CHICAGODemocratic Gov. J.B. Pritzker made Illinois the most liberal state in the United States for access to reproductive health care with the strokes of 20 pens June 12 at the Chicago Cultural Center.
It was a vow he made at the beginning of the legislative session, and a charge both backers and detractors of the Reproductive Health Act maintained would come to pass. The measure became law immediately with his signature.
Pritzker said the law makes the Prairie State a "beacon" for access to pregnancy care, contraception, birth control, abortion procedures and other related benefits by making access to these things a "fundamental right." That means no level of government in Illinois can infringe upon a woman or man's access to reproductive health care.
"Let the word go forth today from this place that if you believe in standing up for women's fundamental rights, Illinois is a beacon of hope in the heart of this nation. We trust women," the governor said.
While opponents say the law strikes protections from statuteincluding the automatic autopsy of a woman who dies during an abortion, penalties for an illegally-performed abortion post-viability and inspections of clinics where the procedure is doneproponents say it codifies current practices and removes aspects of statute enjoined by the courts.
Advocates also point out the measure treats abortion procedures as health care.
"The government shouldn't be able to tell a woman what's best for her body and her future. By making the Reproductive Health Care law in Illinois, we're sending a clear messagethat we trust women to make their decisions about their bodies," Senate sponsor Melinda Bush, a Democrat from Grayslake, said. "We believe that women should have the same autonomy over their bodies that men do."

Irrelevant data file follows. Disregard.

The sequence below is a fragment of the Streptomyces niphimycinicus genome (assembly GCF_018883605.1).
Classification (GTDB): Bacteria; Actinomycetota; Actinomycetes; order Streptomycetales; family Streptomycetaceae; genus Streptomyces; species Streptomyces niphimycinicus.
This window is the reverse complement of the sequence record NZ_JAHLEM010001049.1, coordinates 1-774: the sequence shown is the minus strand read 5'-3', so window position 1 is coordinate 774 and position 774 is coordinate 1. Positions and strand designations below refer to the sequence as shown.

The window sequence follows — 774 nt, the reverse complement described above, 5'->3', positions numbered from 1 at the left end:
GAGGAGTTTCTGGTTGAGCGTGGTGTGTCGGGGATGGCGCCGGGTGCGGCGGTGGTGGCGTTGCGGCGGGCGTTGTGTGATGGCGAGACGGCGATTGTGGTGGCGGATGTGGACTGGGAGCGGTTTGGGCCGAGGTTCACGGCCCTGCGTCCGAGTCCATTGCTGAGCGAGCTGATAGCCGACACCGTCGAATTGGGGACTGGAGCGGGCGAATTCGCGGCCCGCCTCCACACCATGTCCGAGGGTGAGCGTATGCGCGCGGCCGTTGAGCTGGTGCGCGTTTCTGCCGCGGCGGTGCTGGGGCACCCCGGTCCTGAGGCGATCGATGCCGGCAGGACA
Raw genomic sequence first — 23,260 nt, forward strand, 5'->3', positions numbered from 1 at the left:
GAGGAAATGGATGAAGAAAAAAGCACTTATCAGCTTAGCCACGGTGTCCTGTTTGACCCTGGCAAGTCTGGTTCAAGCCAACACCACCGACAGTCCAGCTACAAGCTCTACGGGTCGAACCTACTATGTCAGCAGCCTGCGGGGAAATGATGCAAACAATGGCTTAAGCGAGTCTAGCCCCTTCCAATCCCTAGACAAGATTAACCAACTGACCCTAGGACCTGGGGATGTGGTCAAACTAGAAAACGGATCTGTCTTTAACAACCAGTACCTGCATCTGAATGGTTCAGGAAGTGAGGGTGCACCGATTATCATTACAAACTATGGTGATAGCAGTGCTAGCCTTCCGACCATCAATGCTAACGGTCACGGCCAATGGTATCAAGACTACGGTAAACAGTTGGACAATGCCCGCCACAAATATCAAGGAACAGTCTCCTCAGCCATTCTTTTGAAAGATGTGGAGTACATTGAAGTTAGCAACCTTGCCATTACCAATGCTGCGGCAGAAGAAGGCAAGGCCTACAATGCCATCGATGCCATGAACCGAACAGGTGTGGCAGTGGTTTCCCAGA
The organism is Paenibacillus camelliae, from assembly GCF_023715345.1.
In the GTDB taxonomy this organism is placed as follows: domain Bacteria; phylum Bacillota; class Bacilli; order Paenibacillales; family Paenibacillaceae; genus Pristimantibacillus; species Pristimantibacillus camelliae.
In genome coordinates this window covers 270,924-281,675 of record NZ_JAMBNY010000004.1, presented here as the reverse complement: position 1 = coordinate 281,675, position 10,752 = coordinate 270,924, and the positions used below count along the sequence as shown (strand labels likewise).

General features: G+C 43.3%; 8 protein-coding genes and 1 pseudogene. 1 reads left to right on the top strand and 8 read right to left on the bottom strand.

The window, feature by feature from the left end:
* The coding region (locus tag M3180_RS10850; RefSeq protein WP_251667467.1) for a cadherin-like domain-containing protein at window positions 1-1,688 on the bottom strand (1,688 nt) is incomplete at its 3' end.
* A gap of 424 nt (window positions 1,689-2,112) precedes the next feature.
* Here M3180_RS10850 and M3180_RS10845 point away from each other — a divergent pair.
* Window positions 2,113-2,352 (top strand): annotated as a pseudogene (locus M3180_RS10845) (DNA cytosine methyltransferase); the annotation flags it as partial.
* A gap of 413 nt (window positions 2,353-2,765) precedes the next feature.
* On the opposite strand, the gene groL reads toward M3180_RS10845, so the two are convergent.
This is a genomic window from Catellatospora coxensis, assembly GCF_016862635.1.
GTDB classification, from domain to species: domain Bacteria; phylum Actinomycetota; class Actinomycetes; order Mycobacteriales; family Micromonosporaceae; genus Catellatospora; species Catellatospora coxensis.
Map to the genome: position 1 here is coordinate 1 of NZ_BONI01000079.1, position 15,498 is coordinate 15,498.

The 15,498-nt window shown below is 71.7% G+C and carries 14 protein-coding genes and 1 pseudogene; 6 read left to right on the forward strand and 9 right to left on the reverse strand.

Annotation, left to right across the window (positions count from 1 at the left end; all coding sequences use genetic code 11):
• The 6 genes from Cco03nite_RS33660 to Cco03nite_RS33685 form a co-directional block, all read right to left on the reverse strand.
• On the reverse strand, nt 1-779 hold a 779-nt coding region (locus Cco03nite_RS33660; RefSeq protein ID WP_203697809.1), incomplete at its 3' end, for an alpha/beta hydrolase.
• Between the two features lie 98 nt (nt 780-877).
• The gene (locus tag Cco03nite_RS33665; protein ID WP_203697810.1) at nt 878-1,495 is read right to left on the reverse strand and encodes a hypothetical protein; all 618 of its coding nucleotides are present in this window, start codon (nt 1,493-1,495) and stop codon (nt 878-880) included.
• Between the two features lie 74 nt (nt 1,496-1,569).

The legislation was introduced in February by House sponsor Rep. Kelly Cassidy, a Democrat from Chicago, and in the Senate by Bush. The twin bills sat in legislative limbo until early May, when calls for action came from advocates and lawmakers after moves by states such as Louisiana, Georgia and Missouri to restrict access to abortion procedures.
Some of those laws were passed to challenge the 1973 case Roe v. Wade, which legalized the procedure nationwide, before the U.S. Supreme Court.
"All of us believe the state of Missouri and the rest of the states that have passed laws taking away women's rights should change their minds, should revisit the issue," Pritzker said. "But Illinois knows where we stand and we're going to be here for women if they have to be refugees from other states. We don't want them to bewe want women to be able to access health care where they live and all of us believe in that."
Immediately following the signing ceremony, opponents of the act held a news event in opposition to the new law. Present were representatives from the Thomas More Society, a Chicago-based pro-life law firm, and Illinois Right to Life Action, a pro-life lobbying group.
"It's a tale as old as time. Illinois politicians are more concerned with pandering to cash-wielding progressives and Chicago media outlets than they are with representing the people of our state," said Mary Kate Knorr, Illinois Right to Life Action spokeswoman. "Pritzker doesn't care what the people of Illinois want, nor does he care that abortion takes a human life."
Peter Breen, vice president and senior counsel of the law firm, said the "deceptively titled" Reproductive Health Act makes Illinois "an abortion destination for the country."